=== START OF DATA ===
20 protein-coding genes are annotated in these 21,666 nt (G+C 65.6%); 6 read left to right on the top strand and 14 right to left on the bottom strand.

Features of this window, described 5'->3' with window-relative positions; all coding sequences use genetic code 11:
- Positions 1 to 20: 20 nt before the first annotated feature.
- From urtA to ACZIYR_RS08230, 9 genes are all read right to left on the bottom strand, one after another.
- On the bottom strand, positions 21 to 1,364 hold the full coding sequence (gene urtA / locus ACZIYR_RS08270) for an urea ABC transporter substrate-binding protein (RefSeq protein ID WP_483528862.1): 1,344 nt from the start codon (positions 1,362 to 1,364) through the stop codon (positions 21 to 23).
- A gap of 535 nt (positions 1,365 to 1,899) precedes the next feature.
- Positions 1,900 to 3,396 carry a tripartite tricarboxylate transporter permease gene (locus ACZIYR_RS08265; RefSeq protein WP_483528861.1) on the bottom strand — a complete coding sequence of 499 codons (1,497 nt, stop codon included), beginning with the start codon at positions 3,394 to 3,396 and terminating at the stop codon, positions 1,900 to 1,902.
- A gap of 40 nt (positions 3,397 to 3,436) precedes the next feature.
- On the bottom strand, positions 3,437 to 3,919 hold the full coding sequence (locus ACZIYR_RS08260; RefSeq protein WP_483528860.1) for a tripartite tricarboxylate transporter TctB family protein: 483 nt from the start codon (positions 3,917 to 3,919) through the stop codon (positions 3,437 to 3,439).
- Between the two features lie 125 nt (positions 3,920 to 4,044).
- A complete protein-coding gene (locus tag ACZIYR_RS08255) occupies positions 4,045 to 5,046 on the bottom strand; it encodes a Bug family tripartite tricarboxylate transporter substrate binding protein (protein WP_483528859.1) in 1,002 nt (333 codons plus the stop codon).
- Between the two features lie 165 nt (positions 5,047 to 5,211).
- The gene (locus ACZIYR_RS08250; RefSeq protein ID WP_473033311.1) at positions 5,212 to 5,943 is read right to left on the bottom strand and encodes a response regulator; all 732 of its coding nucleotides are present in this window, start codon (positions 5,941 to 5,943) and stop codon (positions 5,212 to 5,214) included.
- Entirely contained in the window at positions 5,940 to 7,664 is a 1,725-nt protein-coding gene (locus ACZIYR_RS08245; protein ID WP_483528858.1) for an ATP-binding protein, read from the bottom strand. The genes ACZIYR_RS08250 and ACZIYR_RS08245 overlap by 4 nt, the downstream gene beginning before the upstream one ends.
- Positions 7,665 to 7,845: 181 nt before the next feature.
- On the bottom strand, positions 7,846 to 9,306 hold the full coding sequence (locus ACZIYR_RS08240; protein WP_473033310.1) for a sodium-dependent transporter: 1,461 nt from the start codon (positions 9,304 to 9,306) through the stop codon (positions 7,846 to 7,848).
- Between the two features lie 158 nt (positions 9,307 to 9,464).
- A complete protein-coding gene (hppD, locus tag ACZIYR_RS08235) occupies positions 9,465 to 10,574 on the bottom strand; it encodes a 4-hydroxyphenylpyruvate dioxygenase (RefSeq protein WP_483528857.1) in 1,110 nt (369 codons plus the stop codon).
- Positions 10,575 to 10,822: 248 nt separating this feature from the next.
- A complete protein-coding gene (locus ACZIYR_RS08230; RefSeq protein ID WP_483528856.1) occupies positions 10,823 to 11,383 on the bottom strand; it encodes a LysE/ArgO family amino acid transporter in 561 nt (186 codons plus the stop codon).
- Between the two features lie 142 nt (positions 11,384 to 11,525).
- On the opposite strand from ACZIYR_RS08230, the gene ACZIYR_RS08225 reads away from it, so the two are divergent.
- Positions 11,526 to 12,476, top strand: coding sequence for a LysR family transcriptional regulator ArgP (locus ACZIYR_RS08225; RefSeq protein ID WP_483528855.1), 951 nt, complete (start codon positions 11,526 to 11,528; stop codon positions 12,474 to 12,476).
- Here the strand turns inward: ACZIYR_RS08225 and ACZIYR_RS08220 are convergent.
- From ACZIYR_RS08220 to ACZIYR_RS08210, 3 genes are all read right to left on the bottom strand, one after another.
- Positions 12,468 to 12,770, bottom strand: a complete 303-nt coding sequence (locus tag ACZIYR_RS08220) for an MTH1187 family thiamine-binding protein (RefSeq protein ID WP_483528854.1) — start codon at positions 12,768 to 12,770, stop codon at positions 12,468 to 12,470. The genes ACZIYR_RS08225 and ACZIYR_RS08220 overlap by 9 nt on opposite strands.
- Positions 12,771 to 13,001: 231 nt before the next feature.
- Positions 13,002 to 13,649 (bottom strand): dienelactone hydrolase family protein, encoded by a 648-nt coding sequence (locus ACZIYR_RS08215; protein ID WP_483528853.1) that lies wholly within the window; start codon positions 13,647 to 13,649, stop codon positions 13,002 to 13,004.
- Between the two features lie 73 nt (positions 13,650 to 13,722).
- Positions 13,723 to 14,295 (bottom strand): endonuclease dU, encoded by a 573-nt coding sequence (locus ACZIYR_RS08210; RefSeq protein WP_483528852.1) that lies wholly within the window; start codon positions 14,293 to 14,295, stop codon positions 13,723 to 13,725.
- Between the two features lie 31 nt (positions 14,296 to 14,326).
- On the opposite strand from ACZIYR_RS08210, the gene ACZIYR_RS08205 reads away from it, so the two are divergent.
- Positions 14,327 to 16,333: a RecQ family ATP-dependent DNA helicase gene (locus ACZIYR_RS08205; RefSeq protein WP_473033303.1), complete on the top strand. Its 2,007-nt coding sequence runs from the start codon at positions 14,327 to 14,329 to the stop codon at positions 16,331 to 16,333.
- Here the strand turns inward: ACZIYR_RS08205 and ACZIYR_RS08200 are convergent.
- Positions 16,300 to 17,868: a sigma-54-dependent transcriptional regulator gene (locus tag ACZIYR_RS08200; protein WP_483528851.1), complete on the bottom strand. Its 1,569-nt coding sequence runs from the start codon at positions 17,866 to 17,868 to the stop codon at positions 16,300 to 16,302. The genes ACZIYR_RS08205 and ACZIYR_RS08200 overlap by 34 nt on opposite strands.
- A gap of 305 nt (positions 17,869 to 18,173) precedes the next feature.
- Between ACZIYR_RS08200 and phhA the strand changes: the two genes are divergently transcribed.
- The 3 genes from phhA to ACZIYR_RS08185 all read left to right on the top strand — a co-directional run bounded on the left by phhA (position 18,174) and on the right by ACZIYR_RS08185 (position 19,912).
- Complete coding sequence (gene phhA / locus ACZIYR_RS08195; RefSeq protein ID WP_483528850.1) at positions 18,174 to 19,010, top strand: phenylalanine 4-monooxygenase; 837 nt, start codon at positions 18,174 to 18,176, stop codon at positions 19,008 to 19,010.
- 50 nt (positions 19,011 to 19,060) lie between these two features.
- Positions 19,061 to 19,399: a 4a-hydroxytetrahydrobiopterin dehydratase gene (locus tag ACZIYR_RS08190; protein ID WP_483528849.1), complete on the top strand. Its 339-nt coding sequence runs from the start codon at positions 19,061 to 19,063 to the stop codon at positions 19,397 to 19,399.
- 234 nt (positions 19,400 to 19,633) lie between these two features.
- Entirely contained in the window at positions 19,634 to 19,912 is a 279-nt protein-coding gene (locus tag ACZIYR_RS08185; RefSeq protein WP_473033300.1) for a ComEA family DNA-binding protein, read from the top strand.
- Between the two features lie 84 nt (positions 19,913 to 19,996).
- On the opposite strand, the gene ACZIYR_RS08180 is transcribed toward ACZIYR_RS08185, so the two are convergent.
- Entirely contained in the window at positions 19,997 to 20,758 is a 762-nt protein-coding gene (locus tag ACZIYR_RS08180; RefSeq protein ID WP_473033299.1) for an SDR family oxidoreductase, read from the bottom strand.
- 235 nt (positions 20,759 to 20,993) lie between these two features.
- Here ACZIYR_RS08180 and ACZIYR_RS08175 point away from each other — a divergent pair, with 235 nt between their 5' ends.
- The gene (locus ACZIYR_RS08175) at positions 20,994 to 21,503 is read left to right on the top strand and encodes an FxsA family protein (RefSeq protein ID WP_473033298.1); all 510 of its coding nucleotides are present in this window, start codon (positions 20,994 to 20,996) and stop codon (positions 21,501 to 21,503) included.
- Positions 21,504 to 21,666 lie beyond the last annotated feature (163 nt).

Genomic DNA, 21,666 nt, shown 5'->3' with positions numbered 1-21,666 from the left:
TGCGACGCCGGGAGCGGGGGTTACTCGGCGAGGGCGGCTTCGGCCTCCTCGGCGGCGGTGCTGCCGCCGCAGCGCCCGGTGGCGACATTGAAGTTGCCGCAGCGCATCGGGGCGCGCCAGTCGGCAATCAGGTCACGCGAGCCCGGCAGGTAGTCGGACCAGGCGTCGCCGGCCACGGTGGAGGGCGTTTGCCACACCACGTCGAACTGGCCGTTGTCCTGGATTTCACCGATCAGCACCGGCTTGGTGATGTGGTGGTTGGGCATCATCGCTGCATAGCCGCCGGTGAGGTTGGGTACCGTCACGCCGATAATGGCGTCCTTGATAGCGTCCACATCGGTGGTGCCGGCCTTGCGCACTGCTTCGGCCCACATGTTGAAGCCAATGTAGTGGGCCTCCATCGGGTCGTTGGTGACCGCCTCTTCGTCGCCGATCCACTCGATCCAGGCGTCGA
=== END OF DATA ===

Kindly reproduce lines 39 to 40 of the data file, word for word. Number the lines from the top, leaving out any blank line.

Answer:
- Complete coding sequence (gene phhA / locus ACZIYR_RS08195; RefSeq protein ID WP_483528850.1) at positions 18,174 to 19,010, top strand: phenylalanine 4-monooxygenase; 837 nt, start codon at positions 18,174 to 18,176, stop codon at positions 19,008 to 19,010.
- 50 nt (positions 19,011 to 19,060) lie between these two features.